Cover image for All around what empties out
All around what empties out
Dinh, Linh, 1963-
Personal Author:
Publication Information:
Honolulu, Hawaiʹi : Subpress ; Kāneʹohe, Hawaiʹi : Tinfish Press, [2003]

Physical Description:
1 volume (unpaged) ; 22 cm
General Note:
Drunkard boxing -- A small triumph over lassitude -- A glass of water.
Added Corporate Author:

Format :


Call Number
Material Type
Home Location
Item Holds
PS3554.I494 A55 2003 Adult Non-Fiction Non-Fiction Area

On Order



Poetry. Asian American Studies. "Given that there are two kinds of readers in English, those who are passionate fans of the poetry of Linh Dinh and those who have yet to read his writing, ALL AROUND WHAT EMPTIES OUT is a major event, too long overdue. These are works without waste, with the driest sense of humor and, throughout, an underlying feel for the pain of living that calls to mind Kathy Acker as much as Kafka"--Ron Silliman. Lihn Dinh is the author of a collection of stories, Fake House (Seven Stories Press 2000). Published by Subpress/A'A Arts/Tinfish.

Author Notes

Artist and writer Linh Dinh was born in Saigon in 1963, came to the United States in 1975, and after 24 years returned to live in Ho Chi Minh City in 1998.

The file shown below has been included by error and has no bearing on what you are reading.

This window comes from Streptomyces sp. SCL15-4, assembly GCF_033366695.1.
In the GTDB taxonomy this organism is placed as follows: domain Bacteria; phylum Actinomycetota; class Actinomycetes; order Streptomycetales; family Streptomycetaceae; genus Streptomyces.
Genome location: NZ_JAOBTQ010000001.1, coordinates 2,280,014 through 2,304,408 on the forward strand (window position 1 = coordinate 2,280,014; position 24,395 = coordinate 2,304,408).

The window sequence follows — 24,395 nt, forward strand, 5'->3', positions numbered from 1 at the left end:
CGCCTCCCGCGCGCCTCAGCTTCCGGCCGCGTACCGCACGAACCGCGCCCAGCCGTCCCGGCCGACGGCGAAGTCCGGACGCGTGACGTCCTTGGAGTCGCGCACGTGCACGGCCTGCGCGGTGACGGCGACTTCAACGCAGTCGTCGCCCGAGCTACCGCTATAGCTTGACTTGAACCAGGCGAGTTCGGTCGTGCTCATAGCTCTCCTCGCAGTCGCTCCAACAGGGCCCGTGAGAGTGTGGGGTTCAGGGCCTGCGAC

Dinh is the author of a chapbook of poems, "Drunkard Boxing" (Singing Horse Press, 1998), and the editor of a short story anthology, "Night, Again: Contemporary Fiction from Vietnam" (Seven Stories Press, 1996). In 1993, he was the recipient of a Pew Charitable Trust fellowship for his poetry. His stories, poems, translations, and reviews have appeared in recent issues of the "Threepenny Review", "New American Writing", "Chicago Review", "Sulfur", "Denver Quarterly", "American Poetry Review", "New York Stories", and "Volt", among other journals. His prose poem, "The Most Beautiful Word," has been anthologized in "Best American Poetry 2000".

(Bowker Author Biography)

Reviews 1

Publisher's Weekly Review

Following up on the short stories of Fake House, Linh Dinh compiles three coveted, lacerating chapbooks in All Around What Empties Out. From the hilarious and horrific rhetorical questions of "Drunkard Boxing" ("My hump for your glasses?") to the withering stanzas and paragraphs of "A Small Triumph Over Lassitude" ("wildlife frolicking at ground level") and the definitely half full "A Glass of Water" ("Baby I'm not a dictionary bloated I-Ching"), the cover's translucent toilet seat is just the beginning. (c) Copyright PWxyz, LLC. All rights reserved